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Is the Inmarsat I-5 F3 launch delay really that important?

An Inmarsat I-5 satellite for its Ka-band GX Aviation service.

An Inmarsat I-5 satellite for its Ka-band GX Aviation service.

The recent failure of a Russian Proton rocket has put back plans for the global launch of Inmarsat’s Global Xpress Ka-band connectivity service. But has the market overreacted? Steve Nichols takes a look.

A Russian Proton launcher failed to place a Mexican satellite in orbit on Saturday 16 May. According to reports, its third-stage booster accidentally switched off at a height of 161km (100 miles), resulting in the satellite being destroyed somewhere in Kazakhstan.

Inmarsat was next in line to use a Proton to loft its third Boeing-built Inmarsat-5 satellite into orbit over the Pacific, completing the required trio of satellites needed to give global coverage. No firm date for the launch had been given, but it was understood to be “early June”.

But this latest Proton failure, and the resultant investigation, means that the global launch will be delayed, although no one can put a new date on it.

Rupert Pearce, CEO of Inmarsat, speaking about the planned ILS launch of Inmarsat-5 F3, said: “This incident involving a failed Proton launch from the Baikonur Cosmodrome is extremely unfortunate and will inevitably delay our launch plans for our third Global Xpress satellite.

An Inmarsat I-5 satellite being built at Boeing’s El Segundo facility near Los Angeles.

An Inmarsat I-5 satellite being built at Boeing’s El Segundo facility near Los Angeles.

“This is the third time our Global Xpress programme has suffered launch delays because of Proton launch failures. Although in the past, Proton has returned to flight within a few months of a launch failure, it will not be possible to determine the length of the delay in the launch of I-5 F3 until the cause of the Centenario launch failure is established.

“Customers are understandably anxious to see the delivery of GX services on a global basis, and as soon as we have sufficient information to ascertain the new launch date for I-5 F3, we will make the information public, as well as comment further on the impact of the delayed launch.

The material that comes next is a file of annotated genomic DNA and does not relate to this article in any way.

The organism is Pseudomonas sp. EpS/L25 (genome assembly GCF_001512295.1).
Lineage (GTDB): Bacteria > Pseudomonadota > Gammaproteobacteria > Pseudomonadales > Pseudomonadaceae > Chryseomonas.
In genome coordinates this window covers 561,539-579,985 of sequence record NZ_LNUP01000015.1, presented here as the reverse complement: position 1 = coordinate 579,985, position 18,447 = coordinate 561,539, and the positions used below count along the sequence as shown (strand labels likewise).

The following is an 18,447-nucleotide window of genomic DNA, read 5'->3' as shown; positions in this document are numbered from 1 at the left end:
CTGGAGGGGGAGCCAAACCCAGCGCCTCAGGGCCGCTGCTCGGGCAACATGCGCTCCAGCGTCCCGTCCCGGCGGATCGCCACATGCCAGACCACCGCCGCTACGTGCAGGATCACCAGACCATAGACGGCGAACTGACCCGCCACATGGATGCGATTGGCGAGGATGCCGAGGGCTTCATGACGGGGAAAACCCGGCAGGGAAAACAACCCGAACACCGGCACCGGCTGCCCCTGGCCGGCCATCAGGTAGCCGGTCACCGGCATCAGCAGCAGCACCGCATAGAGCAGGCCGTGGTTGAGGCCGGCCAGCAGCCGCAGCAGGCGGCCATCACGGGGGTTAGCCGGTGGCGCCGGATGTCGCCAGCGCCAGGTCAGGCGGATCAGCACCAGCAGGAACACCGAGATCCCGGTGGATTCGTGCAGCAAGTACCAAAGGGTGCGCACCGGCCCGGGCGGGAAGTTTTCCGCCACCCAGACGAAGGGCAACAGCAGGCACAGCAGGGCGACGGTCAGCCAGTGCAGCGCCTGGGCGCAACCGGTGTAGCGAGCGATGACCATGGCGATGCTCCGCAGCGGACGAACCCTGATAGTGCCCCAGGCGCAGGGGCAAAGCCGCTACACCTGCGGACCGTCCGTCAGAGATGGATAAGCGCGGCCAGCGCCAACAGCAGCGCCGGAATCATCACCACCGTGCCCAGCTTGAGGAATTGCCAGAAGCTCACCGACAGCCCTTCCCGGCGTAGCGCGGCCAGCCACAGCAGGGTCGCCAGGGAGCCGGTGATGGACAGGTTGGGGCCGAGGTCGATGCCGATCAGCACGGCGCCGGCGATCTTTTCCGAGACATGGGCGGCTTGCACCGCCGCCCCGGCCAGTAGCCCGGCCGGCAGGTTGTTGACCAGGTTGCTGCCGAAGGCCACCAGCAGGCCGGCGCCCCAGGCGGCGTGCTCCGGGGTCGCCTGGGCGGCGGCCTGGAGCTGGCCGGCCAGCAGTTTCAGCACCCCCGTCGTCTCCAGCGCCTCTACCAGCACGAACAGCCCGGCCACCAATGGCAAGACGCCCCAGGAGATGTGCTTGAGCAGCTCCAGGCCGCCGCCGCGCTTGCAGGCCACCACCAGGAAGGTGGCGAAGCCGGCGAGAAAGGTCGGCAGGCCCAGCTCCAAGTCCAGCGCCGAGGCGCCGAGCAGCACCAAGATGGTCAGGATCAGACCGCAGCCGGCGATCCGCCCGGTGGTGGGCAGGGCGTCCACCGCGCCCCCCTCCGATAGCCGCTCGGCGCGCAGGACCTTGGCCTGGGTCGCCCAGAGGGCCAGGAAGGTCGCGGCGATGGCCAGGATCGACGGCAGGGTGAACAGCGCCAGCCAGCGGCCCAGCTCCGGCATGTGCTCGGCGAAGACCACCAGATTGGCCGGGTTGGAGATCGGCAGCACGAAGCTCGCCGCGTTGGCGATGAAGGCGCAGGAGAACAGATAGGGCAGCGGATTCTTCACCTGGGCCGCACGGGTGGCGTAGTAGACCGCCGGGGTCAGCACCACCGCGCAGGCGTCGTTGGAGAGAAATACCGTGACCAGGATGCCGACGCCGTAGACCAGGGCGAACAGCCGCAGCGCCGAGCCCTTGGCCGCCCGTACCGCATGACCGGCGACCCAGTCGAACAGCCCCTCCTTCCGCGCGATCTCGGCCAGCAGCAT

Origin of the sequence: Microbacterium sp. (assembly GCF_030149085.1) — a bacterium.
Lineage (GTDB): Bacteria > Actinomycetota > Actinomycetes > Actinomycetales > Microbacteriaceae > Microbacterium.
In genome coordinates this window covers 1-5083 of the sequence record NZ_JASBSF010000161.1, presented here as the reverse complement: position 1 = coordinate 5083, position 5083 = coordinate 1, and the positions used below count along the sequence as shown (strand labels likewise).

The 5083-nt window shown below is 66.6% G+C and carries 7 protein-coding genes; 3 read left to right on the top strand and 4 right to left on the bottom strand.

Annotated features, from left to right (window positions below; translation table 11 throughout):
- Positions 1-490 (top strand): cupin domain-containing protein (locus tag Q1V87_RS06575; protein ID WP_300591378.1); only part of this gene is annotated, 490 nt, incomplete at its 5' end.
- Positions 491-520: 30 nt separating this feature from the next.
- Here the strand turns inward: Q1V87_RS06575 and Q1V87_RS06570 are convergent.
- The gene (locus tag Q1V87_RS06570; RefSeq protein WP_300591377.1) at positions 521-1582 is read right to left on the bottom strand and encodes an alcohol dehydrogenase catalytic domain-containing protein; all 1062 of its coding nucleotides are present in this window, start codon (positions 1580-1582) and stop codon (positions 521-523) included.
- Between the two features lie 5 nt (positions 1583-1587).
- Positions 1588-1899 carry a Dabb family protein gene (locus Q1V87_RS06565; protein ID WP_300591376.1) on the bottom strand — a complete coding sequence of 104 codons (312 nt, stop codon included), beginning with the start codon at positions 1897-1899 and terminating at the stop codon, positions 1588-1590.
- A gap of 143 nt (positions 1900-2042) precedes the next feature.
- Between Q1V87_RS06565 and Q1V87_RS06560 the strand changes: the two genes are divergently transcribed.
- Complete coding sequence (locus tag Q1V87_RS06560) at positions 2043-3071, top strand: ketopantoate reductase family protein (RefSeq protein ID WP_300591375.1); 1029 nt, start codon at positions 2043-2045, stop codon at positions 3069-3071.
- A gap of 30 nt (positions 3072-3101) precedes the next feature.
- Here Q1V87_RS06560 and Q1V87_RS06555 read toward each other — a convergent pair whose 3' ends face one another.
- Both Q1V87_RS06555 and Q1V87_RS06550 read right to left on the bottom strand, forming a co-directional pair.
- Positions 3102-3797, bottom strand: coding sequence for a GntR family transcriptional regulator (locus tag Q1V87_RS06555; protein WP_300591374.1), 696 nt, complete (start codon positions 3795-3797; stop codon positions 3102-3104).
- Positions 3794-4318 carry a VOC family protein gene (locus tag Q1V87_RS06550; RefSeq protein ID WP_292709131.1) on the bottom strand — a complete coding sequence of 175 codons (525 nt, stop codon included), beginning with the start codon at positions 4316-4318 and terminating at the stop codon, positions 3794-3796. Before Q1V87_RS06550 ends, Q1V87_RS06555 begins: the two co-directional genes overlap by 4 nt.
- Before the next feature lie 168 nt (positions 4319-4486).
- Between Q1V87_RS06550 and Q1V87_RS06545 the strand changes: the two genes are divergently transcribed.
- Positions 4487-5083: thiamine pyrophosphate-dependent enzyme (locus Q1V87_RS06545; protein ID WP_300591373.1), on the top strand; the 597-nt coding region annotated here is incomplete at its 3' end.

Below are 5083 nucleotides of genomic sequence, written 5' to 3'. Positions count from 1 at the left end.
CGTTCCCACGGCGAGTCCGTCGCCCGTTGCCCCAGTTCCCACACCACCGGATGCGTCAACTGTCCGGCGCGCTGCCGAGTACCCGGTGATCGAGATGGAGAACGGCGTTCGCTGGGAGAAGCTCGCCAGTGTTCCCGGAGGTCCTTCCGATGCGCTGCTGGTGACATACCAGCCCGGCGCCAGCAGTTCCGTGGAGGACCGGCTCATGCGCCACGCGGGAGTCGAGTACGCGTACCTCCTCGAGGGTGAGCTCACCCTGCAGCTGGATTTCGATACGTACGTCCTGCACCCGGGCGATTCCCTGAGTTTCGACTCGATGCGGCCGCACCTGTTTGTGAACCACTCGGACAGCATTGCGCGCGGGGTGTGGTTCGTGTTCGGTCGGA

“Meanwhile, we are pleased by the strong interest in GX services across many customer constituencies and buoyed by early revenues from I-5 F1, which is in service over EMEA and Asia, and by the successful delivery of I-5 F2 into orbit over the Americas.

“We are also reassured that I-5 F4 is currently under construction by Boeing in California, and remains on schedule for completion in mid-2016, with a potential SpaceX launch in the second half of 2016, providing us with significant mission assurance in the case of any protracted delays in Proton’s return to flight, or a failed launch of I-5 F3.”

But the financial market responded badly to the news. Inmarsat’s UK share price closed on Friday 15th May at 995.5p. But at the market opening on Monday 18th it was down to 955p – a drop of 4%.

It recovered a little to 967p by close of play on Monday, but its performance remained lacklustre all week, finishing at 971.50 on Friday, down 2.4% on the previous Friday.

The news has been been full of stories about the launch failure, with Inmarsat saying it expects the delay to result in a small negative impact on its 2015 revenue and earnings.

As Reuters said, Inmarsat has suspended its guidance of an 8 to 12 percent compound annual growth rate in wholesale mobile satellite services revenue over 2014-16, but said its broader guidance of $500 million of additional revenue from GX within five years remained in place.